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Anyone know the logic why

Discussion in 'EEK! - Every Extended-K Car' started by dc8flyer, Mar 25, 2020.

  1. dc8flyer

    dc8flyer Well-Known Member

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    Chrysler/ Dodge put odometers in the K cars that only went to 99,999 miles?

    Hopefully it isn’t because that is what the Vega and Pinto did.
     
  2. Doug D

    Doug D Virginia Gentleman

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    I don't think that was true for all EEK's (Every Extended K-Car). Both my '90 and '92 Acclaims went to 999,999.9 miles.

    It wasn't until the late 80's/early 90's or so that that all manufacturers began installing 6 digit odometers (I think). The '82 Omni and '82 Horizon I had only had 5 digits (99,999.9).
     
  3. valiant67

    valiant67 ...

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    The standard practice was 5 digit odometers, at least in American cars. As some were updated or new products introduced in the later 1980s, the 6 digit odometer became common.
     
  4. AllanC

    AllanC Well-Known Member

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    I agree with the previous comments that odometers through the early to mid 1980s only registered 5 digits or a maximum miles to 99,999. In the late 1980s as car prices increased and engine durability and longevity increased did manufacturers add a 6th digit to the odometer display.

    Before World War II automobile engines and components did not last that long. It would be unusual for an engine to last 50,000 miles and still be in good condition from a wear aspect. Engine design and lubricants were not all that good.

    After World War II and into the 1950s manufacturers were improving engine durability along with better lubricants such as multi-viscosity oils. But the retail marketing did not change. Dealerships wanted used cars that were only 1 - 3 years old for resale. Cars were not expected to last 100,000 miles or more but this was happening with vigilant care. It was not until the 1980s that the manufacturers acquiesced and realized that the rising cost of automobiles was forcing people to keep cars longer. So the 6th digit was added to the odometer.

    In the 1980s odometer fraud and setback was becoming an issue and states started requiring sellers to verify actual odometer mileage for the vehicle even if in excess of the mechanical limits of the odometer. So if you sold a vehicle with 31,125 reading on the odometer you had to certify that it was 131,125 or even higher number. I am thinking addition of the 6th digit to the odometer was a means of trying to keep vehicle sale transactions honest and truthful. Of course there were numerous means for unscrupulous dealers to change that leading digit back to 0 to show an odometer reading less than 100,000.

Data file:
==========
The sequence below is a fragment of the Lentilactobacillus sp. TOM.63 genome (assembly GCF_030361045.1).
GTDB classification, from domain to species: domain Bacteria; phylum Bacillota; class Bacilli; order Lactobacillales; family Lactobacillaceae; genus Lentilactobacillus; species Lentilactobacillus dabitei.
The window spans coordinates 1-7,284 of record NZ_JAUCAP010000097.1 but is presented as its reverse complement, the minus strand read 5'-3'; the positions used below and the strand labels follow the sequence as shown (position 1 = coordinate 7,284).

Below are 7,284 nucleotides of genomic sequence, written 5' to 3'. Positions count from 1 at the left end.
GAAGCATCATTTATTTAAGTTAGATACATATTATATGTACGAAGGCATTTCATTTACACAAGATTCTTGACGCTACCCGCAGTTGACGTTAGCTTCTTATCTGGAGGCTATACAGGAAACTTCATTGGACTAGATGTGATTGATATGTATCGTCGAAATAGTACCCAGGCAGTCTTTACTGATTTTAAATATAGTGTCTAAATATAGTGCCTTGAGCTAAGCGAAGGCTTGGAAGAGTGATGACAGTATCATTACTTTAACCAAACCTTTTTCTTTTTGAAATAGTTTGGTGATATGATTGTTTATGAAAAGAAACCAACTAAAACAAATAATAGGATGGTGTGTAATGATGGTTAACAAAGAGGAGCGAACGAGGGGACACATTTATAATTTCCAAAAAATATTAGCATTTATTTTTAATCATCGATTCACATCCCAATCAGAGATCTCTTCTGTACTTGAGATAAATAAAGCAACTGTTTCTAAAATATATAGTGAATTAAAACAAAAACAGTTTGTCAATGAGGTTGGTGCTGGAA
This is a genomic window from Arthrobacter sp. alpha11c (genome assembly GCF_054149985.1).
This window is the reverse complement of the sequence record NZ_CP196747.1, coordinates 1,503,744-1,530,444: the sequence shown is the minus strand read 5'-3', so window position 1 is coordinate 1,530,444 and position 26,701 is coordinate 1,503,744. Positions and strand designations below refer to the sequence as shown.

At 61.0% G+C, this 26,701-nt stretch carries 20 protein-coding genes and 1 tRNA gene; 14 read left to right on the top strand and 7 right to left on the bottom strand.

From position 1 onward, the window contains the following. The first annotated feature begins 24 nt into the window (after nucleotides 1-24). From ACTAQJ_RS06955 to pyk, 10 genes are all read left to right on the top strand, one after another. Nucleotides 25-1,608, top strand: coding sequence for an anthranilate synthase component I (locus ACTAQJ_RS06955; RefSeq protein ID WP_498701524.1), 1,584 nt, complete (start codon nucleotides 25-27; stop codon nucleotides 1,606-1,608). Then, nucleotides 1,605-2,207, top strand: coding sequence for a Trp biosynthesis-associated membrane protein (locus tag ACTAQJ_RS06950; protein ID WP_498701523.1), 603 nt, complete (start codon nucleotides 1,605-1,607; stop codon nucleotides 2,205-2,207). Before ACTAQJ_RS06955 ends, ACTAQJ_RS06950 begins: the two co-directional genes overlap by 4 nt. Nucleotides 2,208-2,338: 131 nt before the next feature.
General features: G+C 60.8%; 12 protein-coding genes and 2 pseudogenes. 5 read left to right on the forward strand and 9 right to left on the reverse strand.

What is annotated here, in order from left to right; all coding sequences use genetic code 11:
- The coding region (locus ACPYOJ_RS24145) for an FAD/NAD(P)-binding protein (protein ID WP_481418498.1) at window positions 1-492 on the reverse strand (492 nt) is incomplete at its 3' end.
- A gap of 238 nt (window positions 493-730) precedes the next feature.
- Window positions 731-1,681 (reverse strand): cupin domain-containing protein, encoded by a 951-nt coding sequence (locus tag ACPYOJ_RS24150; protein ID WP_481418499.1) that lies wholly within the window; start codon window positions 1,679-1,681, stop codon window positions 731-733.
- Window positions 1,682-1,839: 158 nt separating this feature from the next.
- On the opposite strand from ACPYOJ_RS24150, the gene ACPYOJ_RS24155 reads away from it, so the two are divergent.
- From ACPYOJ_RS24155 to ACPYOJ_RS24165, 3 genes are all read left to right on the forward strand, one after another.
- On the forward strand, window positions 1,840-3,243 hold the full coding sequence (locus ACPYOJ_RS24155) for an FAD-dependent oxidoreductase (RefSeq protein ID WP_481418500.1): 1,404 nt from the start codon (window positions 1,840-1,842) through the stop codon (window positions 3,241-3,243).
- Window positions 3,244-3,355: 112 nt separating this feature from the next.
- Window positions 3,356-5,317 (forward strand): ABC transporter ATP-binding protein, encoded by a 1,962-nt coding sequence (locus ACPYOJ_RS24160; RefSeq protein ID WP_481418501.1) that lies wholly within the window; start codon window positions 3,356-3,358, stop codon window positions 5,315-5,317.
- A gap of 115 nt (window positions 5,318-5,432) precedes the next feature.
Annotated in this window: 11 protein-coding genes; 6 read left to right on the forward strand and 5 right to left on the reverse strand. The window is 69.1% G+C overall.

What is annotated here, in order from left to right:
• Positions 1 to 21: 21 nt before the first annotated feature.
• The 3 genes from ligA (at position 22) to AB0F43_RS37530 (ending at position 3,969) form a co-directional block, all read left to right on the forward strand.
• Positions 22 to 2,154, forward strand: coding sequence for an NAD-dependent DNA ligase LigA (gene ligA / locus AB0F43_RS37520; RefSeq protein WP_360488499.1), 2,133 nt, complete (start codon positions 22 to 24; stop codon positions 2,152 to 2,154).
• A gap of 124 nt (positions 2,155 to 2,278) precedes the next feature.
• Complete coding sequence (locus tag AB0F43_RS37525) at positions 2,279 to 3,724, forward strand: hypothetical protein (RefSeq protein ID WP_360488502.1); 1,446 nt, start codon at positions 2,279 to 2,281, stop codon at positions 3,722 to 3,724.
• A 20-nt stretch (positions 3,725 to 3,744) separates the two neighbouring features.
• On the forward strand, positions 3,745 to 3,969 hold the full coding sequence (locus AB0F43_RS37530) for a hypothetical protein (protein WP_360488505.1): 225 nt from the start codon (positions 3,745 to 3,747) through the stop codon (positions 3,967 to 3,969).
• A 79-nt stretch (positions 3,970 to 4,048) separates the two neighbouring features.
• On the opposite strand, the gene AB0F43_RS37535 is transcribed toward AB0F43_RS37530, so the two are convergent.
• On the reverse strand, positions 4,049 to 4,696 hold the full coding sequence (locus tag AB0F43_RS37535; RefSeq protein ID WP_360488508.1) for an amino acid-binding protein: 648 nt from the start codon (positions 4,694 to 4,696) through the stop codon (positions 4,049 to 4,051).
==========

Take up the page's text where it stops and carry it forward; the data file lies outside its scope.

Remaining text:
5. Doug D

    Doug D Virginia Gentleman

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    To add, the introduction of fuel injection helped as well. FI meters the fuel better than carburetors and far less wasted fuel snuck past the rings to the crankcase.
     
    Bob Lincoln likes this.
  6. manybrews

    manybrews Well-Known Member

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    Because the expected life of cars anytime before the 80s was 100k.
     
  7. dc8flyer

    dc8flyer Well-Known Member

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    My '87 must have had some good people on the line that day.

    I have either 480,000 / 580,000 miles on this car and still runs good. I demands attention every ten years or so and and each ten years it gets a bit more expensive. Starting this past May all the big items needed attention. The only thing that has behaved without too much attention is the engine. I did have a bad valve and head gasket repair maybe a while back but that's all with the engine.

    Parts getting harder to find as well and as expected.
     
  8. rapidtrans

    rapidtrans Well-Known Member

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    The term “rolled-over” was a result of an odometer having rolled over 99,999 starting at 0 miles again.
    My 65 Monaco shows 15,000 miles. Yes it rolled-over once. Still a “low mileage” car, considering.
     
  9. GLHS60

    GLHS60 Well-Known Member

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    K cars and other Chryslers' of the era had an "ink smudge pad" on the 5 digit odometers.

    It rested on the 9 when brand new and left a smudge when the odometer rolled from 0 to 1 etc.

    They were intended to smudge each 10,ooo digit as the odo turned to alert to possible resetting.

    The smudge pad usually dried out after a couple of years but the 9 is smudged from the start.

    With GM's, the spacer between the odo numbers changed from black to white if tampered with.

    Below is an internet pic of a Chrysler odometer with the "ink smudge marks" visible.

    Thanks
    Randy

    [​IMG]
     
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